Beyond The Headlines
Zeromania. From a trillion to zero in 10 days?
The speed, the distance, the time…
How long is a skydiver’s free fall? Do you ever wonder?
A free fall usually lasts under a minute, I’m told, even if you start at 15,000 feet (or 3,650 meters) of altitude.
Two great contemporary companies hit milestones recently. Apple reached an astronomical trillion-dollar market capitalization, which is as remarkable as US Steel’s first billion-dollar valuation a century ago. Meanwhile, Facebook lost 120 billion in a day (comparable to the annual gross domestic product of Warren Buffett’s home state of Nebraska). That must have felt like a skydiving free fall to shareholders. It brought back long-forgotten memories of $50B-$90B daily free falls for some tech stocks when the internet bubble burst almost 20 years ago.
As my physics professor used to teach us if we know the speed and the distance, we can figure out travel time. That made me realize that at Facebook’s record free-fall speed, Apple would need less than 10 days to get to zero… or even less time until a parachute would come in handy!
Zeros, zeros and more zeros
Numbers can behave strangely. What’s a million dollars? How much room would it take up in nice stacks of crisp one-dollar bills? And how about a million of those million-dollar stacks – in other words, a trillion dollars?
A “million” translates well across cultures. A million is always a one followed by six zeros, but a trillion is a different story. It’s an even more confusing number for those of us who learned elementary math outside the UK or the US, where a trillion is one million million million or one followed by 18 zeros (known as “long scale”) rather than 12 zeros (“short scale”) as it is for the British and the Americans.
When I was a kid taking English language classes, the measurements of miles, yards, feet, inches, pounds and ounces and the Fahrenheit temperature scale seemed harder than mastering vocabulary or grammar. I didn’t know yet that the Anglo version of trillions would add to my confusion!
But I had to grow comfortable with many zeros far sooner than many of my worldwide contemporaries. In the early 1990s, my parents began earning salaries in the tens of millions rather than the thousands. This wasn’t because we discovered oil in our backyard, but because of hyperinflation created in Poland by the transition from a centrally planned economy to a free market economy. Money lost value faster than we could spend it.
Zeros come and go, that’s what I learned as a teenager. We dropped 4 zeros from our banknotes, tied the currency to a hard currency, (the US dollar at the time) inflation slowly dissipated, and after a while people started to trust Polish money again. The entire episode might be just a footnote in the history books now, but it wrought widespread financial havoc and led to sudden wealth destruction on a huge scale. In those days the dollar was as revered as gold is today.
How about a quadrillion?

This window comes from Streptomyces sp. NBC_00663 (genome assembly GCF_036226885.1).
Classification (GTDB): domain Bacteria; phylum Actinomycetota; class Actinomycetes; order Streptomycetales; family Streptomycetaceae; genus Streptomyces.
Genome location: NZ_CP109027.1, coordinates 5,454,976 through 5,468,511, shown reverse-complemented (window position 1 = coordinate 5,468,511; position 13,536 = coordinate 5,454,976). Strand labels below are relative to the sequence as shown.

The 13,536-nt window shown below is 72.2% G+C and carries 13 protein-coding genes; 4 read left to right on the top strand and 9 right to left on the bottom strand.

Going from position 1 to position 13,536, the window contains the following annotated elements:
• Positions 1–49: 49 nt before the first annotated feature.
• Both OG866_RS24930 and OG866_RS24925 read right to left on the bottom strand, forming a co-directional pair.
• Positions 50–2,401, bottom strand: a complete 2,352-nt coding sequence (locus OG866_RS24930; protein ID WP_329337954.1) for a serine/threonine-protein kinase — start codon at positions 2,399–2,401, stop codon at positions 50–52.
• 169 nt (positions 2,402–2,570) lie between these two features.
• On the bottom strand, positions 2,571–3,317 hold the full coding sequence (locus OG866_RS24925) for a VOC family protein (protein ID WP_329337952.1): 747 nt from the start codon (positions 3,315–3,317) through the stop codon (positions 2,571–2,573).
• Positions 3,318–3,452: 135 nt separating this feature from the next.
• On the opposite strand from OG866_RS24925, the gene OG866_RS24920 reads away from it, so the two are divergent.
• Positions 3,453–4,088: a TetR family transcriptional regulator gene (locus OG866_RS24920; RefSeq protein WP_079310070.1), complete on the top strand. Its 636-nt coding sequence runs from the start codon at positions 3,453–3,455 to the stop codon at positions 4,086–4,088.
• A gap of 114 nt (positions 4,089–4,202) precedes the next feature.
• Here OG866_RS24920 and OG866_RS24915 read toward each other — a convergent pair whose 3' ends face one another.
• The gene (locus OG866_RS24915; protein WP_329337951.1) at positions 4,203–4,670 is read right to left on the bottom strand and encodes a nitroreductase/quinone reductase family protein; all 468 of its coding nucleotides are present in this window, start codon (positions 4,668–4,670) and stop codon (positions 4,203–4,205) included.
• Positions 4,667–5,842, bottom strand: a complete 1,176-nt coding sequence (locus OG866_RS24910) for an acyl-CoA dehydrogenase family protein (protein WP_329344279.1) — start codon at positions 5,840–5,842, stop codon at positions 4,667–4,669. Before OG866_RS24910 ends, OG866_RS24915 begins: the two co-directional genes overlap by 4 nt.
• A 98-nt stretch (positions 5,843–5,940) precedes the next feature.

Speaking of historical milestones, big numbers, and inflation, a few years ago Japan’s government debt hit a quadrillion yen ($10 trillion USD). If you add 3 more zeros to a trillion, you’ll end up with a quadrillion (or 1 with 15 zeros – US scale/short scale). Japan is struggling with the opposite problem that Poland had in early 1990s: they seek to prevent prices from falling by printing and borrowing more currency.
How did they get to so many zeros and an exchange rate vs. the dollar of 1 to 100? Yes, you guessed – inflation! Japan experienced a spike in inflation in the 1970s, reaching 23% annually in 1974. Poland decided to drop 4 zeros from their banknotes, Japan kept theirs. Their central bankers are creative though, and that quadrillion-yen debt is disappearing. Japan is paying its own debt with more new money, effectively writing it off. Zeros come and go.
Making a trillion
My childhood experience taught me that the fastest way to mint new paper millionaires is hyperinflation. That’s also the fastest way to turn former millionaires into paupers. As a figure, a million might be a million everywhere, but clearly, its purchasing power can fluctuate.
Is Apple’s trillion-dollar market capitalization a product of printing presses running too hot? Perhaps. Zero-rate easy-money policies have certainly helped fuel asset price inflation, along with some of the excitement in the high-growth tech world in the last decade or so. Still, there is more to the story.
Apple successfully raised itself from the ashes in the last 20 years and then conquered the world, selling almost $250 billion worth of iPhones, iPads and Macs every year. Its annual sales trail only Walmart, Exxon, and Berkshire Hathaway, but it is the profits that make all the difference. Apple generates over $50 billion in profits every year, which is 4 times as much as Walmart and twice as much as Microsoft or Google. In other words, if you combined the profits of Walmart, Microsoft and Google, the total would come close to matching Apple’s.